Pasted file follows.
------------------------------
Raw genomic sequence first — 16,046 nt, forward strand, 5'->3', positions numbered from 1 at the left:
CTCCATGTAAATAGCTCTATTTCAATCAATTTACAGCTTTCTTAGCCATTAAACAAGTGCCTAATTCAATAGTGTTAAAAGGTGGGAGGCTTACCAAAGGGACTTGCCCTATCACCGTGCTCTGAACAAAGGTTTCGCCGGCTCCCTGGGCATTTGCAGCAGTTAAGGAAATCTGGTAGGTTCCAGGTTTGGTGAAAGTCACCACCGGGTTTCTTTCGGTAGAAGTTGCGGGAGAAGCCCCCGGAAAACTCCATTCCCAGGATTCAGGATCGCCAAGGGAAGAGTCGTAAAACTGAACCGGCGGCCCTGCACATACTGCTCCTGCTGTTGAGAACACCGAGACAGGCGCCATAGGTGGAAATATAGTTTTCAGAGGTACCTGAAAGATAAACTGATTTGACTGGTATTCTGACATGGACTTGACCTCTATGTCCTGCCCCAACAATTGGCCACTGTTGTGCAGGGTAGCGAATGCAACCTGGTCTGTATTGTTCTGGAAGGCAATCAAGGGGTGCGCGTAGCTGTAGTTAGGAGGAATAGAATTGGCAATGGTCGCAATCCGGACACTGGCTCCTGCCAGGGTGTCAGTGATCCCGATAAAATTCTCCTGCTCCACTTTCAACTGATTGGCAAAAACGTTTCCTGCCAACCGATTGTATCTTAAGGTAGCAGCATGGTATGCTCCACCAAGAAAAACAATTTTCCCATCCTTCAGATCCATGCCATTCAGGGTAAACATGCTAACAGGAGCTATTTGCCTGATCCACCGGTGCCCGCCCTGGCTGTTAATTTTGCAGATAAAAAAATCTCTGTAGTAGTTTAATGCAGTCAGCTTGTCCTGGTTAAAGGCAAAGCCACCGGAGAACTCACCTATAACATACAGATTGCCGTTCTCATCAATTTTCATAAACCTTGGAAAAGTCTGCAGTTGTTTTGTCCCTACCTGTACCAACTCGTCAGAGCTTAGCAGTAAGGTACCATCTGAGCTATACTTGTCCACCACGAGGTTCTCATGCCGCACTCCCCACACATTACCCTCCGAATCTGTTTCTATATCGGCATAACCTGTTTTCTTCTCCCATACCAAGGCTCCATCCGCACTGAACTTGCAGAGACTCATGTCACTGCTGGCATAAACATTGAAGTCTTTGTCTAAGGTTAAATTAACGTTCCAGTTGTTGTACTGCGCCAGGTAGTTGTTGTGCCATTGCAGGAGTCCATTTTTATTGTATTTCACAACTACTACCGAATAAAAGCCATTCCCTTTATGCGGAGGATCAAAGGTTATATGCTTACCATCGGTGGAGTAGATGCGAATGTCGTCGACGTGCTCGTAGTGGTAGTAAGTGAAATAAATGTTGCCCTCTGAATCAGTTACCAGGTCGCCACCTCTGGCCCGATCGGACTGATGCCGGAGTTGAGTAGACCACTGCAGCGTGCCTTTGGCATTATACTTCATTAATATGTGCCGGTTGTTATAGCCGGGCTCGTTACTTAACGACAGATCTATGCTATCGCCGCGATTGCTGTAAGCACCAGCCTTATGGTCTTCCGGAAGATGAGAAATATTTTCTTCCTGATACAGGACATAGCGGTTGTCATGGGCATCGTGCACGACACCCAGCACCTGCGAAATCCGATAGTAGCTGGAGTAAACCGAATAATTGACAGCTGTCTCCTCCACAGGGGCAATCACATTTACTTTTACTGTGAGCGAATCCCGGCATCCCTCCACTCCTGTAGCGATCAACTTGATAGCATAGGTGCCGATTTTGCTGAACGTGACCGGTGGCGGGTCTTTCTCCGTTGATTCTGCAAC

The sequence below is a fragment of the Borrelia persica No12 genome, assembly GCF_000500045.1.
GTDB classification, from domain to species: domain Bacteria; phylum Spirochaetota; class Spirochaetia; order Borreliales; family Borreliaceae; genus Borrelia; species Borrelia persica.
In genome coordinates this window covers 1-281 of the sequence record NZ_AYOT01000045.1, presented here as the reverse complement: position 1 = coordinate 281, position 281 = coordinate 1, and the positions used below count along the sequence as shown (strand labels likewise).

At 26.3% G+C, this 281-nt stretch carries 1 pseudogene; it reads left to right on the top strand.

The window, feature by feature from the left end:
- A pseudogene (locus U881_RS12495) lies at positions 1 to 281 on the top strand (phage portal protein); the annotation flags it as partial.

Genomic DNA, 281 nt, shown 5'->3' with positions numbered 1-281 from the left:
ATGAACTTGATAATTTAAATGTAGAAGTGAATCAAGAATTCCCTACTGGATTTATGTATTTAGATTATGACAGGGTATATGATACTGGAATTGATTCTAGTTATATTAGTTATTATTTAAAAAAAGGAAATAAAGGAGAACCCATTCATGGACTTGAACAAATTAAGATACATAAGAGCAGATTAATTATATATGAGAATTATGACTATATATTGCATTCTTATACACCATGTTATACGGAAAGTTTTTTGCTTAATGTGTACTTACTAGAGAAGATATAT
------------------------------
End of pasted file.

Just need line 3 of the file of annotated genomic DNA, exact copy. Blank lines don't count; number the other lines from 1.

The sequence below is a fragment of the Borrelia persica No12 genome, assembly GCF_000500045.1.